How can thermostat settings save money?
You'll save money with small, 2 to 3 degree changes to your thermostat. Start by making one degree changes to find what's comfortable. I started at 78 and now keep my house at 79 or 80 degrees during Florida's cooling season.
For added savings I lower the thermostat when I leave the house for 4/more hours. In Florida that means 86 degrees and it takes about an hour to recover once I get home.
Thank you for simplifying the anatomy of an ac system. I appreciate the lovely blog.
Glad you found it helpful as truly, the HVAC system is the most difficult to understand … and I had to learn a lot when my systems had to be replaced (read: Why You Can’t Trust Home Warranty Companies to see what drove me to write this article).
Hello Tina, thank you for the lovely blog. The information provided clearly and simply explains the anatomy of an AC system. The technician at Lee’s Air, Plumbing, & Heating provided a detailed invoice while servicing my AC unit in Fresno, CA and explained everything but I needed another refresher when reviewing the invoice again. It is cool to see how much goes into cooling you home and the simple ways to save money like changing the air filter when it gets dirty.
Nice article, thanks for providing such informative content with us. I’ am looking for such more articles.
Green Leaf Air
It’s good to know that getting an HVAC system that’s too large or too small for our needs could waste energy. Our system is getting pretty old and doesn’t work well anymore, so we’re probably going to be looking for a replacement pretty soon. We’ll definitely have to ask for a recommendation on what system would be right for us. After this kind of article, people can learn a lot of new things and with the knowledge they have acquired, they can maintain their HVAC system very well.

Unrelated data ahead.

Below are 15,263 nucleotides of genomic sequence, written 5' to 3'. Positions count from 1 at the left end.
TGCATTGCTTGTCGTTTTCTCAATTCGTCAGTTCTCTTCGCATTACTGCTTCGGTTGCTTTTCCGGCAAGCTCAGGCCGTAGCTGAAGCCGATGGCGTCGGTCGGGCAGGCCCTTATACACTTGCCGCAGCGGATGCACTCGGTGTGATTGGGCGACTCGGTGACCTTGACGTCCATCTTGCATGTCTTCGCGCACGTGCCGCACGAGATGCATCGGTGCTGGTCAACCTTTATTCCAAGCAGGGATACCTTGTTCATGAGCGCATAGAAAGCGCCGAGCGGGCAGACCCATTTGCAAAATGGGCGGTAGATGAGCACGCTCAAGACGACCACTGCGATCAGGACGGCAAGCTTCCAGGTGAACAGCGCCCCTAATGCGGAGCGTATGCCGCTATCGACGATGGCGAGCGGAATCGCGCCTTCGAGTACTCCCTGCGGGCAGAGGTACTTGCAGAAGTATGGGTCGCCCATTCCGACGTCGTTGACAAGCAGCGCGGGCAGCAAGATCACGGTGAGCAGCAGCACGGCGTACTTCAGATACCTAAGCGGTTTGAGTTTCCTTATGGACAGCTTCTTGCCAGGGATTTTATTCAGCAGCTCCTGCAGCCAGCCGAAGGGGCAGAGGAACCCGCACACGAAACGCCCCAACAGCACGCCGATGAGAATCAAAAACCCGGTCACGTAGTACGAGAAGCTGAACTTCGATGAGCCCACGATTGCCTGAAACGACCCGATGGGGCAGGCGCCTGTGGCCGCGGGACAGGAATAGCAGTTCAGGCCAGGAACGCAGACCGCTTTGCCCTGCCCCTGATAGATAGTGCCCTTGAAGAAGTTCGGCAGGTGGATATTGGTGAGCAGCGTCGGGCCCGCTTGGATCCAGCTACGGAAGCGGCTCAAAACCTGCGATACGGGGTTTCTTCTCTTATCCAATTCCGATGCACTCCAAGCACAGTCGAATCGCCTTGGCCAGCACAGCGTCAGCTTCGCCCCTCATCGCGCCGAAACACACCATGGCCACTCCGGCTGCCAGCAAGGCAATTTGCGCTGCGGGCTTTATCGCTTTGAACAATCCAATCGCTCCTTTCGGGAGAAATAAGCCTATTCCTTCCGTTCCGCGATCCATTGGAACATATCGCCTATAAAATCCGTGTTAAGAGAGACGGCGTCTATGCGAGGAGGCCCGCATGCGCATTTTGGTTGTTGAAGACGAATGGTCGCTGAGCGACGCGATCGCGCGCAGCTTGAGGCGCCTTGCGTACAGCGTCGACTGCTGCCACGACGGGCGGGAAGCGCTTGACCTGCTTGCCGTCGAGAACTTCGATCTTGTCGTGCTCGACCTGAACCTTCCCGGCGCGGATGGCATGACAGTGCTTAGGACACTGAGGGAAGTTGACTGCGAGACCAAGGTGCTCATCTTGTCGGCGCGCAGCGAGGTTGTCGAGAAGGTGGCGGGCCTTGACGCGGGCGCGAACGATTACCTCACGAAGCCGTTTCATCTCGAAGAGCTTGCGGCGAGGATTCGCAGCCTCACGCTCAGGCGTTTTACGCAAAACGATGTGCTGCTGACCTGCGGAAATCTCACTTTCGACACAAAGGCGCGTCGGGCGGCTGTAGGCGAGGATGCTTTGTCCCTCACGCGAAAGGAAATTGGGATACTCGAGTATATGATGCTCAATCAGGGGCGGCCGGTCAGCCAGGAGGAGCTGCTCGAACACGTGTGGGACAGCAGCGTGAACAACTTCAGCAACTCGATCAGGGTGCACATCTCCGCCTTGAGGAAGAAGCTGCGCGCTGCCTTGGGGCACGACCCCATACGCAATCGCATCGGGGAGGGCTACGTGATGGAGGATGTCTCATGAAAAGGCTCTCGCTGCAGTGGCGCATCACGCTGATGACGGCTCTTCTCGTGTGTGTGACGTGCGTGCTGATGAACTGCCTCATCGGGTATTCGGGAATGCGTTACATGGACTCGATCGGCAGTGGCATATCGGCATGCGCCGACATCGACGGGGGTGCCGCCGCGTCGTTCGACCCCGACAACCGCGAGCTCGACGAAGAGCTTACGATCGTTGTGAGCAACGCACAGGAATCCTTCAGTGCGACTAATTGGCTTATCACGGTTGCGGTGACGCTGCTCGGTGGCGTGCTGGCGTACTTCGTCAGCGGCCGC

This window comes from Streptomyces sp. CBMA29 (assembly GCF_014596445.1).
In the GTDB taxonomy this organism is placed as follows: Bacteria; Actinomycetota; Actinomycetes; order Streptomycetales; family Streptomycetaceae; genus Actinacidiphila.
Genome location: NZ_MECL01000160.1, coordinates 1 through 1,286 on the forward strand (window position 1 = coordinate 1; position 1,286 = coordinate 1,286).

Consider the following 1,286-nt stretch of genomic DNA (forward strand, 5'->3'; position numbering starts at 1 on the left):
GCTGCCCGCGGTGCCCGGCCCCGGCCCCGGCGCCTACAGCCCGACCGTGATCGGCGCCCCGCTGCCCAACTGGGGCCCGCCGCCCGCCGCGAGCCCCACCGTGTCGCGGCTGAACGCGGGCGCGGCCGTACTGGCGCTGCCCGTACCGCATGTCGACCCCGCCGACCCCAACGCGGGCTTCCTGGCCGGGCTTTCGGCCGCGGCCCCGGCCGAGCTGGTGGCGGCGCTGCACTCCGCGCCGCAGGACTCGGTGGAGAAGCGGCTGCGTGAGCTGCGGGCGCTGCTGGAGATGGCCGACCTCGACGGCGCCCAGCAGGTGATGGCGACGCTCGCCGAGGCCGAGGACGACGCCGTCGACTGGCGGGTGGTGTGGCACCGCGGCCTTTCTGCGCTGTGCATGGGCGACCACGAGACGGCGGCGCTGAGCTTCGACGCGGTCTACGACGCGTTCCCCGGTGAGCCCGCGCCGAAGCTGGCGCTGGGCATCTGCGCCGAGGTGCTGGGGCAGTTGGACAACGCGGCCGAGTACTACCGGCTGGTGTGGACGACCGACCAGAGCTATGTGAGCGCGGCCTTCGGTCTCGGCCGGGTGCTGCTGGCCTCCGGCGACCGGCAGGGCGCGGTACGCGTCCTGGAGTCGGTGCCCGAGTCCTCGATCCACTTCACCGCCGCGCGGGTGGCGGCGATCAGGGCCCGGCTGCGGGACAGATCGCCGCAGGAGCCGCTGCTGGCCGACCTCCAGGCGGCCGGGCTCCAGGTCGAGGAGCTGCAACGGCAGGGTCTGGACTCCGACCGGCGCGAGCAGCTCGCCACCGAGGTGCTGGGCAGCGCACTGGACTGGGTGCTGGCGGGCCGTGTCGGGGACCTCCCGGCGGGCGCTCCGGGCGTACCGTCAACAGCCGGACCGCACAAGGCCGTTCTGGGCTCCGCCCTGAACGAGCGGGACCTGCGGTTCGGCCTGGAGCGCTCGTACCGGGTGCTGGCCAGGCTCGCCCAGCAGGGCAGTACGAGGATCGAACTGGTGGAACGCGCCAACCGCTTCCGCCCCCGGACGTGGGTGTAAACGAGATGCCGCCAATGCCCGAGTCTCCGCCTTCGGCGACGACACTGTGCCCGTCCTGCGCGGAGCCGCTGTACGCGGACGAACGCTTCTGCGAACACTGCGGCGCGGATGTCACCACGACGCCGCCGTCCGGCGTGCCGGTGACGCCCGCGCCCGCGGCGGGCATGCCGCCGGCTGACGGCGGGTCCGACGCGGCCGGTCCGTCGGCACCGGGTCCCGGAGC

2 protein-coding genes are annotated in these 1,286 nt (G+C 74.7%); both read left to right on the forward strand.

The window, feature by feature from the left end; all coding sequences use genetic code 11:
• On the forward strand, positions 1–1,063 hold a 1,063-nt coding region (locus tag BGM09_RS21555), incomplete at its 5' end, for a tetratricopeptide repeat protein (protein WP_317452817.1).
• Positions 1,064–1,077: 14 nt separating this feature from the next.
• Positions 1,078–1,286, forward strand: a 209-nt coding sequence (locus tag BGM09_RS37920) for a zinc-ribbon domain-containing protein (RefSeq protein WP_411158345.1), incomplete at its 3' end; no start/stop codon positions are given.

Hello Tina. Thanks for the great explanation of parts and the workings on the ac unit. Quick question. When looking for how the the ac intake area should look like, how it should generally be constructed and with what materials. I noticed in my moms house the box where the ac intake is, is all wood. I have asthma and I can’t see why that would be helping me. Any advice for us allergy sufferers out there. Thank you.
Liane, I’m not sure what you mean by a wood box. The HVAC systems I’m familiar with pull air from inside your house through a large metal grill, and behind the grill is ductwork that is used throughout the system. Okay, that’s when the intake isn’t near the air handler so …